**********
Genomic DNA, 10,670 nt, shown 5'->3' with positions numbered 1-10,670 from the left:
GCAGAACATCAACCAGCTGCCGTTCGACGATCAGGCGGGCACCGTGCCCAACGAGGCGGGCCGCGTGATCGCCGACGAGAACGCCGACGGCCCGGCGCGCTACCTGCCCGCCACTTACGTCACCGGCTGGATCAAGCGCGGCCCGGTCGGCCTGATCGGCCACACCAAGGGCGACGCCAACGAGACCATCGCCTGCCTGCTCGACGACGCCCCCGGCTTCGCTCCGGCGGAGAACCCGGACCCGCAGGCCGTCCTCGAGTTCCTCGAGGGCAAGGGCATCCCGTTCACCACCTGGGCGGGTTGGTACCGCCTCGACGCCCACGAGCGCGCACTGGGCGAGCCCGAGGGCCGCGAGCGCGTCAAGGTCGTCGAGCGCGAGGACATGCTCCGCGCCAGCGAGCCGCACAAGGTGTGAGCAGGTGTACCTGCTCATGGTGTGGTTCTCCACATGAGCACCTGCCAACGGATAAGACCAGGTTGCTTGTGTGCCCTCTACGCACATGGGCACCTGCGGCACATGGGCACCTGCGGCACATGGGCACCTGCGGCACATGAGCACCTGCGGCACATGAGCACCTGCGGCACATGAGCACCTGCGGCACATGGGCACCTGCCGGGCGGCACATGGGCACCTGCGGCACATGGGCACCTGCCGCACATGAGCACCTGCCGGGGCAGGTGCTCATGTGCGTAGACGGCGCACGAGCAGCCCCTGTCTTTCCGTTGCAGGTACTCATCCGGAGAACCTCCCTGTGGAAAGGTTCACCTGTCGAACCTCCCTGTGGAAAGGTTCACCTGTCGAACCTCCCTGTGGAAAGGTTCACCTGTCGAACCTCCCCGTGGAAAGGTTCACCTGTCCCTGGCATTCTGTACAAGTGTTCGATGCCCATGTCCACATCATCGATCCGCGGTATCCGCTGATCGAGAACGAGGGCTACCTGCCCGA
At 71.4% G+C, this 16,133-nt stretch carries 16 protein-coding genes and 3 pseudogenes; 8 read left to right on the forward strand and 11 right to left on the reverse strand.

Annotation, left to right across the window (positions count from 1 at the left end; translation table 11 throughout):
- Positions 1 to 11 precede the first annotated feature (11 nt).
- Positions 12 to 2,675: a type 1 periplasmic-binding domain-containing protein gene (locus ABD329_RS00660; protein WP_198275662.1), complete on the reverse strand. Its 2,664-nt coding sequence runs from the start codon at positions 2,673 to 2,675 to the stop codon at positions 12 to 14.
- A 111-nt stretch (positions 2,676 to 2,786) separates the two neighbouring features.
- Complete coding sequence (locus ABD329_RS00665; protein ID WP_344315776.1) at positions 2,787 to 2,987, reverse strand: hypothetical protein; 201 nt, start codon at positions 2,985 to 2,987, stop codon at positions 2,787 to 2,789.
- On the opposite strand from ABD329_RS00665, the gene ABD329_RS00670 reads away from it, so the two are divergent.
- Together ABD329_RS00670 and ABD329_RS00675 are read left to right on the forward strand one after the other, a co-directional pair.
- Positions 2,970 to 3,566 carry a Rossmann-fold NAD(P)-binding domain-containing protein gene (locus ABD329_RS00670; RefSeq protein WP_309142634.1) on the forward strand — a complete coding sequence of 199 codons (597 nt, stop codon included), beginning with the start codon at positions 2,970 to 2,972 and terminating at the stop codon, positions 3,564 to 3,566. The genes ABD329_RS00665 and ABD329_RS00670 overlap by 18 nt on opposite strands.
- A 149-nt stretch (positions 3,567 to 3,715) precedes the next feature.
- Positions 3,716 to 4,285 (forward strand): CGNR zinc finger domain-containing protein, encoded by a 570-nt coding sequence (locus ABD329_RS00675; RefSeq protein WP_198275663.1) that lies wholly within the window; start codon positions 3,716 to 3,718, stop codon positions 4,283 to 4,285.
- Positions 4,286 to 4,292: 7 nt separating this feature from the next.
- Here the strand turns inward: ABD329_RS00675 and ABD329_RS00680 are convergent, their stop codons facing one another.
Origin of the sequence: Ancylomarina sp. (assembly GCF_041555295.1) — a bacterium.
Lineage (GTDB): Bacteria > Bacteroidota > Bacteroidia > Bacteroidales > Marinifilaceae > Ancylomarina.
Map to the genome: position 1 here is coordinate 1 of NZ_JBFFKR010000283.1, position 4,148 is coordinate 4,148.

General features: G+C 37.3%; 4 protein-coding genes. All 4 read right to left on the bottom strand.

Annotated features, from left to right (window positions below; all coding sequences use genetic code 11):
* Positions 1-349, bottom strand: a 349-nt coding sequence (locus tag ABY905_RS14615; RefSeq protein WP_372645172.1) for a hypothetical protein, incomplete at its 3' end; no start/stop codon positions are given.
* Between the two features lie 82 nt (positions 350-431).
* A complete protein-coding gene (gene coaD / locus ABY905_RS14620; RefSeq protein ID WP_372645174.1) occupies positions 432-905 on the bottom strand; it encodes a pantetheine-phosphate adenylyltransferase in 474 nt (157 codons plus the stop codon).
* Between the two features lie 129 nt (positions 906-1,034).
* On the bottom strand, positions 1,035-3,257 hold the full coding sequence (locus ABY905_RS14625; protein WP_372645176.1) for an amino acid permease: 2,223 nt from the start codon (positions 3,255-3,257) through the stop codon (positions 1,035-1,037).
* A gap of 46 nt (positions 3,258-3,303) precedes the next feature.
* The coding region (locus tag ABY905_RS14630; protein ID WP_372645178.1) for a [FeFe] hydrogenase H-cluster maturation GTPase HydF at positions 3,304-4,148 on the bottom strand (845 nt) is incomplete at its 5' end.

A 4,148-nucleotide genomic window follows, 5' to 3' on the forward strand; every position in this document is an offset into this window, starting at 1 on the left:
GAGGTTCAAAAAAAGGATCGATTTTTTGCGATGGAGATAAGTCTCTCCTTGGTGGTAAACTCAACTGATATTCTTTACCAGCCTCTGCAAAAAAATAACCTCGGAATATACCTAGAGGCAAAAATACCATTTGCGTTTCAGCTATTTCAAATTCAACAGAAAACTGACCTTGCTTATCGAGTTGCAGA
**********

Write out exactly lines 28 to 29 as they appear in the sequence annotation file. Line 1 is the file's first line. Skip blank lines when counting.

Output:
A 4,148-nucleotide genomic window follows, 5' to 3' on the forward strand; every position in this document is an offset into this window, starting at 1 on the left:
GAGGTTCAAAAAAAGGATCGATTTTTTGCGATGGAGATAAGTCTCTCCTTGGTGGTAAACTCAACTGATATTCTTTACCAGCCTCTGCAAAAAAATAACCTCGGAATATACCTAGAGGCAAAAATACCATTTGCGTTTCAGCTATTTCAAATTCAACAGAAAACTGACCTTGCTTATCGAGTTGCAGA